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Civil-Comp Proceedings
ISSN 1759-3433
CCP: 87
Edited by: B.H.V. Topping
Paper 26

A Neural Network Modelling of Steel Joint Block Shear Capacity

F. Rodrigues1, L. Biondi Neto2, P.C.G. da S. Vellasco3, L.R.O. de Lima3 and M.M.B.R. Vellasco4

1Post-Graduate Program in Civil Engineering, 2Electronic Engineering Department, 3Structural Engineering Department,
State University of Rio de Janeiro, Brazil
4Electrical Engineering Department, Pontifical Catholic University of Rio de Janeiro, Brazil

Full Bibliographic Reference for this paper
F. Rodrigues, L. Biondi Neto, P.C.G. da S. Vellasco, L.R.O. de Lima, M.M.B.R. Vellasco, "A Neural Network Modelling of Steel Joint Block Shear Capacity", in B.H.V. Topping, (Editor), "Proceedings of the Ninth International Conference on the Application of Artificial Intelligence to Civil, Structural and Environmental Engineering", Civil-Comp Press, Stirlingshire, UK, Paper 26, 2007. doi:10.4203/ccp.87.26
Keywords: block shear, steel structures, neural networks, back-propagation, parametric analysis, bolted joints.

High strength bolts are extensively used to connect steel structural elements in a great variety of applications. The joint resistance is generally achieved, due to the bolt high strength, with a reduced number of bolts, located in a small plate area. This fact induces the bolted connections to be associated to a failure mode known as block shear where a block area of the connected element is separated from the remaining parts.

Many models have been proposed to avoid shear block failure in steel design. These models incorporate a combination of the various hypotheses that control the structural rupture. In the majority of cases it involves a combination of rupture and yielding in the tension and shear planes of the designed joint. Various design formula for this structural engineering problem were proposed all over the years but a closed solution has not yet been reached, due to the influence of several independent parameters. Many studies [1,2,3,4], have already been carried out with the available experimental data, however, non negligible errors are still present in the current design formulae.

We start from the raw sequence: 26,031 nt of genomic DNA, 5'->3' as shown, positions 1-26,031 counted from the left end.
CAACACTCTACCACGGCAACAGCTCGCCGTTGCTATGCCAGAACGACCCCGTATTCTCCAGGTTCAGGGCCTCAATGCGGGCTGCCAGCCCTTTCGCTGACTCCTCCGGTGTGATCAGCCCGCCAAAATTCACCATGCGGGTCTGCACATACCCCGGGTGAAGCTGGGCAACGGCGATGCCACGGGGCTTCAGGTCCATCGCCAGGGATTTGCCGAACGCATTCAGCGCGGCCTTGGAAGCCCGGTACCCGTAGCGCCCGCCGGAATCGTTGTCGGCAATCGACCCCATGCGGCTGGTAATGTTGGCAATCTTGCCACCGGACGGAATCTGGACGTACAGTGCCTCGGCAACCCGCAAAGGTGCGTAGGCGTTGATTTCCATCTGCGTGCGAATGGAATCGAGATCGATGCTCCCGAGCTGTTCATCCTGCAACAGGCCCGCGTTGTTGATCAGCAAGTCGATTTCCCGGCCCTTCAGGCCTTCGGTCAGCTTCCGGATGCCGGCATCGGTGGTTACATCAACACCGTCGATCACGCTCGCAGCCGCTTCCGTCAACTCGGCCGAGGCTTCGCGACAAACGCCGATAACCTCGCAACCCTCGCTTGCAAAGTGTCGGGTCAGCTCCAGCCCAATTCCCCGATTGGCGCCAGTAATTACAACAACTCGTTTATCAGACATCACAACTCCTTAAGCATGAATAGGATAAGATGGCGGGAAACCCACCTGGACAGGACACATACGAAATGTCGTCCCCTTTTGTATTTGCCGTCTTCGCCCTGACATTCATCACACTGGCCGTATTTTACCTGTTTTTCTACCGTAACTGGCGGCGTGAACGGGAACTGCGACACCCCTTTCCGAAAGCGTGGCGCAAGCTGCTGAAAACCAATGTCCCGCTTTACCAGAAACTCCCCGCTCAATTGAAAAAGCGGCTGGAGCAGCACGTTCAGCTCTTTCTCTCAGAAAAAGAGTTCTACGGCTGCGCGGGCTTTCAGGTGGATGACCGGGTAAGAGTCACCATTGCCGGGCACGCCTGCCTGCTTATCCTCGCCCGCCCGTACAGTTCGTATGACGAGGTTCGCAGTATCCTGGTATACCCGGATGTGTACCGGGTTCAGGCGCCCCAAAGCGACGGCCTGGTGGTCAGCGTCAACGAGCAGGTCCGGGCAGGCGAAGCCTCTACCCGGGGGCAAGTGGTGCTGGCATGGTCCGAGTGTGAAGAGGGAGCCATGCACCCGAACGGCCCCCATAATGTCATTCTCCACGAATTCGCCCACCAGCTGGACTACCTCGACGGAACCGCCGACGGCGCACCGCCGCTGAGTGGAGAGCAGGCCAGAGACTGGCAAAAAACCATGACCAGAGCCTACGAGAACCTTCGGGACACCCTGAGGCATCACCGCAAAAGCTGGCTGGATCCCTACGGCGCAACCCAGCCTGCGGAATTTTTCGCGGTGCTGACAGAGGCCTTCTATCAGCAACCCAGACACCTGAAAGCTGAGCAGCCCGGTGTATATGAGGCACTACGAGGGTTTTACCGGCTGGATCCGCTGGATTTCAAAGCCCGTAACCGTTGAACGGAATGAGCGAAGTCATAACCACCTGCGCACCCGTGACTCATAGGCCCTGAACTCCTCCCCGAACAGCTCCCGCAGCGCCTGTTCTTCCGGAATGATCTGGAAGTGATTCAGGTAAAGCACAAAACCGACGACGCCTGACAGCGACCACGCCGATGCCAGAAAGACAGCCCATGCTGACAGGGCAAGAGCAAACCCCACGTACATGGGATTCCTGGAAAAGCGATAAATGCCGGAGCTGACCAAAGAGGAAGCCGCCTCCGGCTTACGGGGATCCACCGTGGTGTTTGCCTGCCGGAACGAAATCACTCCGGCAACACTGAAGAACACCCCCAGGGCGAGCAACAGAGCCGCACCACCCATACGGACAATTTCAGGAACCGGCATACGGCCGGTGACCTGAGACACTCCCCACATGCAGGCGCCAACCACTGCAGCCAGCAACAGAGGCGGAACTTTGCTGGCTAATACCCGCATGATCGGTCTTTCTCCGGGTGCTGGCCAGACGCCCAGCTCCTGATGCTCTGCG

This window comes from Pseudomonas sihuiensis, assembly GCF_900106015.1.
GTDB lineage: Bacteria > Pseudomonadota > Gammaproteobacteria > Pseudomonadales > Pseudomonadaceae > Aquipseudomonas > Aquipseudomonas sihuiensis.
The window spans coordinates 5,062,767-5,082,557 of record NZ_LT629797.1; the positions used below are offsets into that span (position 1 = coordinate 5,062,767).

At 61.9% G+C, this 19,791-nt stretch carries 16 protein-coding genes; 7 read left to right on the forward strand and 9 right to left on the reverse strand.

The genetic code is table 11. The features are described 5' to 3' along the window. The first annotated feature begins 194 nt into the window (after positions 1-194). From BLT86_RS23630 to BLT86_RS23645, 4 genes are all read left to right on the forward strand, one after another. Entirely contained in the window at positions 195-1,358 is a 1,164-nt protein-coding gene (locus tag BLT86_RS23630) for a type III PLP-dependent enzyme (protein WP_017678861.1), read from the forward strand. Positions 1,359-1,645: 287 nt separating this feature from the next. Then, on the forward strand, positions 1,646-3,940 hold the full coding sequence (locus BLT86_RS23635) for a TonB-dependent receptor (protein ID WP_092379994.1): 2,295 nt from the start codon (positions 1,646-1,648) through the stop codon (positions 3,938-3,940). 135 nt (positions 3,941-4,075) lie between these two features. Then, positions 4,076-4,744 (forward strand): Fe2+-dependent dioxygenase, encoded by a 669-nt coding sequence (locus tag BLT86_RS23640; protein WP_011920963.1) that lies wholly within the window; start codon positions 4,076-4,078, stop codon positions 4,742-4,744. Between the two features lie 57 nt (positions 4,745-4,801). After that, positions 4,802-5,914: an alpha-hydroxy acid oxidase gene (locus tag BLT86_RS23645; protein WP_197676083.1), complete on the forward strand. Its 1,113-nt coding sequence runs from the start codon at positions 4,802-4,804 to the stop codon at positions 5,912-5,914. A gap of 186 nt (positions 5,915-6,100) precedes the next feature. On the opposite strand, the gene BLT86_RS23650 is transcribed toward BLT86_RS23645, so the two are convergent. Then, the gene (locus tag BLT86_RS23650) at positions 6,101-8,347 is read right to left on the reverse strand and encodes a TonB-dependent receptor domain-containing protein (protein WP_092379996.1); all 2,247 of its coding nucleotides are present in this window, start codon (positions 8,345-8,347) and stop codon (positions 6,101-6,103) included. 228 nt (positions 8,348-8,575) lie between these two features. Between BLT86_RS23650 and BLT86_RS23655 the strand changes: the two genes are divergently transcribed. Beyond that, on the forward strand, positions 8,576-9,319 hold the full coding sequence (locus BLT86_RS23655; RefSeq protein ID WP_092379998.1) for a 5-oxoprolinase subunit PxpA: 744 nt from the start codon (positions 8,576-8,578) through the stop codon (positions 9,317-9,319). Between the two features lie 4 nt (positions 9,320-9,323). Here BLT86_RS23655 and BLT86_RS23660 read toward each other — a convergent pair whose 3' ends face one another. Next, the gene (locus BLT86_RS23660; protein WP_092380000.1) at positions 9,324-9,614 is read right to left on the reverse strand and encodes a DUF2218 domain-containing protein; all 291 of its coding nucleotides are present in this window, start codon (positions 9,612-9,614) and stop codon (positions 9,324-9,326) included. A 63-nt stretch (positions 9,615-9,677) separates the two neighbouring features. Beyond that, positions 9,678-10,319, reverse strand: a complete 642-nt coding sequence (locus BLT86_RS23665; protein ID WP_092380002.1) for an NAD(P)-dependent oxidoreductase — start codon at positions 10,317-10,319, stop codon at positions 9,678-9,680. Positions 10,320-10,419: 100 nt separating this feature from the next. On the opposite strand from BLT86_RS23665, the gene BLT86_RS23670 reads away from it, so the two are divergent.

The main objective of the present paper is to present a back propagation neural network evaluation of the block shear phenomenon. The main neural network input parameters were the geometrical and material variables that control the block shear design. The neural network output parameter was the block shear capacity.

The neural network training was based on experimental results present in literature and adopted cross validation techniques to avoid the neural network overfitting. The present investigation was performed with the aid of the MATLAB software [5]. Four Matlab toolbox training functions were used to determine the neural network with the best performance. The study was centred on the determination of best performance for the neural network with ten inputs, five neurons on the hidden layer and one output.

The neural network results were associated to reduced associated errors and confirmed the possibility of using this methodology to generate trustworthy data. The new data, coupled with the existing experiments, can help in the production of more accurate design formulae. Future steps will use Bayesian neural networks to simulate the block shear capacity to help improve its performance.

Orbison J.G., Wagner M.E., Fritz W.P., "Tension plane behavior in single-row bolted connections subject to block shear", Journal of Constructional Steel Research, 49(3), 225-239, 1999. doi:10.1016/S0143-974X(98)90172-9
Franchuk C.R., Driver R.G., Grondin G.Y., "Experimental investigation of block shear failure in coped steel beams", Canadian Journal of Civil Engineering, 30(5), 871-881, 2003. doi:10.1139/l03-044
Topkaya C., "A finite element parametric study on block shear failure of steel tension members", Journal of Constructional Steel Research, 60(11), 1615-1635, 2004. doi:10.1016/j.jcsr.2004.03.006
Driver R.G., Grondin G.Y., Kulak G.L., "Unified block shear equation for achieving consistent reliability", Journal of Constructional Steel Research, 62(3), 210-222, 2006. doi:10.1016/j.jcsr.2005.06.002
MATLAB (c) The Mathworks Inc, version 7.

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